Design and Implementation of a Framework for the Interconnection of Cellular Automata in Software and Hardware
DeHart, Brandon James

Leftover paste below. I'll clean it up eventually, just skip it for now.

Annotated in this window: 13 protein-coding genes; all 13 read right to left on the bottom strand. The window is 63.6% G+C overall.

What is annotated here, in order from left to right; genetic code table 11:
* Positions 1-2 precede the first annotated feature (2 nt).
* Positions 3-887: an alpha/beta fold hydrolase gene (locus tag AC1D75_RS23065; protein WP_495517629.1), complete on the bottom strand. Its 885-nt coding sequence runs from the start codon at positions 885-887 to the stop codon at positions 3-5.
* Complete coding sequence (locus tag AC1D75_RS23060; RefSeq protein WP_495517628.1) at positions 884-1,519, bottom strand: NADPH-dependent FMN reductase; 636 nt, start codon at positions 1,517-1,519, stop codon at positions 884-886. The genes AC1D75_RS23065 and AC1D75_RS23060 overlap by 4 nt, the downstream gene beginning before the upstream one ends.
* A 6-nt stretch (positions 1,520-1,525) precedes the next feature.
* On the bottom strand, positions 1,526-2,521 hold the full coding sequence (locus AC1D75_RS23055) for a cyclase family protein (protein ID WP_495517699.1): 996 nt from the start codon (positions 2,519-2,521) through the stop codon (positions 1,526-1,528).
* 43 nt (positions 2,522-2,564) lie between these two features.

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There has been a move recently in academia, industry, and the consumer space towards the use of unsupervised parallel computation and distributed networks (i.e., networks of computing elements working together to achieve a global outcome with only local knowledge). To fully understand the types of problems that these systems are applied to regularly, a representative member of this group of unsupervised parallel and distributed systems is needed to allow the development of generalizable results. Although not the only potential candidate, the field of cellular automata is an excellent choice for analyzing how these systems work as it is one of the simplest members of this group in terms of design specification. The current ability of the field of cellular automata to represent the realm of unsupervised parallel and distributed systems is limited to only a subset of the possible systems, which leads to the main goal of this work of finding a method of allowing cellular automata to represent a much larger range of systems. To achieve this goal, a conceptual framework has been developed that allows the definition of interconnected systems of cellular automata that can represent most, if not all, unsupervised parallel and distributed systems. The framework introduces the concept of allowing the boundary conditions of a cellular automaton to be defined by a separately specified system, which can be any system that is capable of producing the information needed, including another cellular automaton. Using this interconnection concept, two forms of computational simplification are enabled: the deconstruction of a large system into smaller, modular pieces; and the construction of a large system built from a heterogeneous set of smaller pieces. This framework is formally defined using an interconnection graph, where edges signify the flow of information from one node to the next and the nodes are the various systems involved. A library has been designed which implements the interconnection graphs defined by the framework for a subset of the possible nodes, primarily to allow an exploration of the field of cellular automata as a potential representational member of unsupervised parallel and distributed systems. This library has been developed with a number of criteria in mind that will allow it to be instantiated on both hardware and software using an open and extendable architecture to enable interaction with external systems and future expansion to take into account novel research. This extendability is discussed in terms of combining the library with genetic algorithms to find an interconnected system that will satisfy a specific computational goal. There are also a number of novel components of the library that further enhance the capabilities of potential research, including methods for automatically building interconnection graphs from sets of cellular automata and the ability to skip over static regions of a given cellular automaton in an intelligent way to reduce computation time. With a particular set of cellular automaton parameters, the use of this feature reduced the computation time by 75%. As a demonstration of the usefulness of both the library and the framework that it implements, a hardware application has been developed which makes use of many of the novel aspects that have been introduced to produce an interactive art installation named 'Aurora'. This application has a number of design requirements that are directly achieved through the use of library components and framework definitions. These design requirements included a lack of centralized control or data storage, a need for visibly dynamic behaviour in the installation, and the desire for the visitors to the installation to be able to affect the visible movement of patterns across the surface of the piece. The success of the library in this application was heavily dependent on its instantiation on a mixture of hardware and software, as well as the ability to extend the library to suit particular needs and aspects of the specific application requirements. The main goal of this thesis research, finding a method that allows cellular automata to represent a much larger range of unsupervised parallel and distributed systems, has been partially achieved in the creation of a novel framework which defines the concept of interconnection, and the design of an interconnection graph using this concept. This allows the field of cellular automata, in combination with the framework, to be an excellent representational member of an extended set of unsupervised parallel and distributed systems when compared to the field alone. A library has been developed that satisfies a broad set of design criteria that allow it to be used in any future research built on the use of cellular automata as this representational member. A hardware application was successfully created that makes use of a number of novel aspects of both the framework and the library to demonstrate their applicability in a real world situation.